• The SDE Built Environment Database (SBUILTENV) is a subset of the former SDE Best Available Geographic Database (SBAGD). SBUILTENV contains only the built environment feature datasets and feature classes such as Culture, Habitation and Infrastructure. There has been limited updates to the data since 2013. SBAGD is a historic database comprising the GEODATA TOPO 250K Series 3 data and any updates that were made from 2008-2013. This vector data represents major topographic features and has been sourced through many programs such as the National Topographic Information Coordination Initiative (NTICI). The topographic data complies with the Topographic Data and Map Specifications for the National Topographic Database & NTMS Series 1:250 000 & 1:100 000 scale topographic map products version 6.0. To use this dataset please contact the Spatial Platforms team (eGIS), spatialplatforms@ga.gov.au, and obtain an SDE login for use within your selected GIS software.

  • The SDE Topographic Product Database (STOPO) contains all the vector data from the previous TOPO250K, TOPO500K, TOPO_1M, TOPO_2_5M, TOPO_5M and TOPO_10M databases. SBAGD is a historic database comprising the GEODATA TOPO 250K Series 3 data and any updates that were made from 2008-2013. This vector data represents major topographic features and has been sourced through many programs such as the National Topographic Information Coordination Initiative (NTICI). The topographic data complies with the Topographic Data and Map Specifications for the National Topographic Database & NTMS Series 1:250 000 & 1:100 000 scale topographic map products version 6.0. To use this dataset please contact the Spatial Platforms team (eGIS), spatialplatforms@ga.gov.au, and obtain an SDE login for use within your selected GIS software.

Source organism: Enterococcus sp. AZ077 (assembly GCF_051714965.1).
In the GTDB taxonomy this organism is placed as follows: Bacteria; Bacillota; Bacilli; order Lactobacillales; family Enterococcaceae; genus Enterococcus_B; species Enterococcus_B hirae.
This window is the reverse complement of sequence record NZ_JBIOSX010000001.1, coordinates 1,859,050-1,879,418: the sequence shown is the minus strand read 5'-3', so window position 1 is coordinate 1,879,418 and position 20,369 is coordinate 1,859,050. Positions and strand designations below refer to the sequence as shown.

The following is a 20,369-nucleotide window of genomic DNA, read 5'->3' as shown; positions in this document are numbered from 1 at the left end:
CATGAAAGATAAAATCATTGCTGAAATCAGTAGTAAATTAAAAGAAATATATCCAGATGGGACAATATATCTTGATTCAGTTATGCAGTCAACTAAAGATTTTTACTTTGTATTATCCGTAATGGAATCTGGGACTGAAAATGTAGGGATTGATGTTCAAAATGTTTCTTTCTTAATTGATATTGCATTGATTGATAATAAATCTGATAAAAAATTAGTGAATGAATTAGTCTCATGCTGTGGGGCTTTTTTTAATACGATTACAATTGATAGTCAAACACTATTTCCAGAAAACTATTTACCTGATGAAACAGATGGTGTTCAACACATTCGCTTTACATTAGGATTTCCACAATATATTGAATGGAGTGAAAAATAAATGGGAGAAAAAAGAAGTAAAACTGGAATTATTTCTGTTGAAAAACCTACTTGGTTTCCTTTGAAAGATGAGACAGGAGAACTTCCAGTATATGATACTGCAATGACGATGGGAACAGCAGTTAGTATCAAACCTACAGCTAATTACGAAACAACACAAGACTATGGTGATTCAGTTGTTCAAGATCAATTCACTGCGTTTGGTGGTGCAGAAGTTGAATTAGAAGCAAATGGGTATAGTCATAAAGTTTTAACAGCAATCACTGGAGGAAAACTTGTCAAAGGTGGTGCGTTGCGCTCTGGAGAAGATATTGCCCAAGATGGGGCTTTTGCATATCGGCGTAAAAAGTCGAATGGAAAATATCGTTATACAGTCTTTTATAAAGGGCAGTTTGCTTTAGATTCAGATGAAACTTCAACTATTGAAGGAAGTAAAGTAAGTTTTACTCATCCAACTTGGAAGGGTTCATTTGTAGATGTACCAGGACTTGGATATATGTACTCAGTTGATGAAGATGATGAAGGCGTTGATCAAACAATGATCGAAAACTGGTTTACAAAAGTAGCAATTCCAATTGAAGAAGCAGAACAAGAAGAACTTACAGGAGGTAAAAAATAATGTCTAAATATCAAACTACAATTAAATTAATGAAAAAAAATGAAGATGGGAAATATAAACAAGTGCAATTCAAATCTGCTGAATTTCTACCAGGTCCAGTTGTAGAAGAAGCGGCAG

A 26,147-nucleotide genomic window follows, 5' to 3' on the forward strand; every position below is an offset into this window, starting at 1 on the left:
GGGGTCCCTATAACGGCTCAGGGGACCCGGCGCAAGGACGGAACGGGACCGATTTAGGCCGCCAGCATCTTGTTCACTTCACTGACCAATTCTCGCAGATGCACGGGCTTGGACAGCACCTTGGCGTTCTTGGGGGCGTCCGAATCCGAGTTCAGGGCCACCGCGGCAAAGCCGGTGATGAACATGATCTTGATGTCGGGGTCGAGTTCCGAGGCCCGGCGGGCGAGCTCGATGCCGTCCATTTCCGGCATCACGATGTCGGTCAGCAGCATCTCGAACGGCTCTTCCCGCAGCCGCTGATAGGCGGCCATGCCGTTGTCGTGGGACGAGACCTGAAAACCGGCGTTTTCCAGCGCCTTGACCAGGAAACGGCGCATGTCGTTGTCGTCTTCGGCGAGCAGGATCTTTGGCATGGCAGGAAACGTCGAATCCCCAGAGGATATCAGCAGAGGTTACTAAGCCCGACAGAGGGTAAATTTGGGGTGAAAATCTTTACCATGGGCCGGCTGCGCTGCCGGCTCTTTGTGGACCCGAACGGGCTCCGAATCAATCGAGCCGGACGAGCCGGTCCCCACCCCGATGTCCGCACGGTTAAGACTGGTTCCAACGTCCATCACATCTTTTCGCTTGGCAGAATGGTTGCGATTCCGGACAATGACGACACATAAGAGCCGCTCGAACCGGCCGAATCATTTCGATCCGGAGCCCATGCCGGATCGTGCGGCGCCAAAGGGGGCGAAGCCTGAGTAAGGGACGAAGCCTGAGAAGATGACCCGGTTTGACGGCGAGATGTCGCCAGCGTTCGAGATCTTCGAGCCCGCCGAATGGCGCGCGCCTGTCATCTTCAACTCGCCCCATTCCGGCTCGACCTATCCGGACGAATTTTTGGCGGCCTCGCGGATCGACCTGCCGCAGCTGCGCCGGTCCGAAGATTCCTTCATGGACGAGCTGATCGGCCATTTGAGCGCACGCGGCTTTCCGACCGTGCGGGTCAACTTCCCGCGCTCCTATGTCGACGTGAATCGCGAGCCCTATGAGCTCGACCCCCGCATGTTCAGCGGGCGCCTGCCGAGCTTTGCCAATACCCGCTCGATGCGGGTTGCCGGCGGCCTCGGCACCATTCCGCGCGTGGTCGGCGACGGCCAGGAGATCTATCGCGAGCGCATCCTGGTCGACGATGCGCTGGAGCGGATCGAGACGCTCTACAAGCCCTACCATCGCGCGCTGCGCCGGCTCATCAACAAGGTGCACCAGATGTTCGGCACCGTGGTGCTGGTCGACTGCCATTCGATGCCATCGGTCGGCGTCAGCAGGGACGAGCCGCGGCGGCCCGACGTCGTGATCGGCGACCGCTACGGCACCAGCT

• The Foundation Rail Infrastructure feature dataset is part of the Foundation Spatial Data Framework theme for Transport. The Foundation Rail Infrastructure feature dataset is specifically made up of Rail line features (Railways, Rail Sidings and Tramline including Light Rail) and Rail points (Stations). This feature class represents a national aggregation of the spatial locations and attributes of line and point features, of publicly available data. Rail Infrastructure information has been derived from various sources provided by data custodians including Spatial Services (NSW), Department of Natural Resources, Mines and Energy (QLD), Department of Environment, Land, Water and Planning (VIC), Land Tasmania (TAS) and Department of Infrastructure and Transport (SA). The coverage is across all states and territories however due to restrictive licensing, Geoscience Australia data was used as the source data for Western Australia (lines and points), the Northern Territory (lines and points) and South Australia (points). Data published by Victoria falling within South Australia has been included (points). Further information on datasets provided by State and Territory custodians can be found under Source Information in the metadata statement.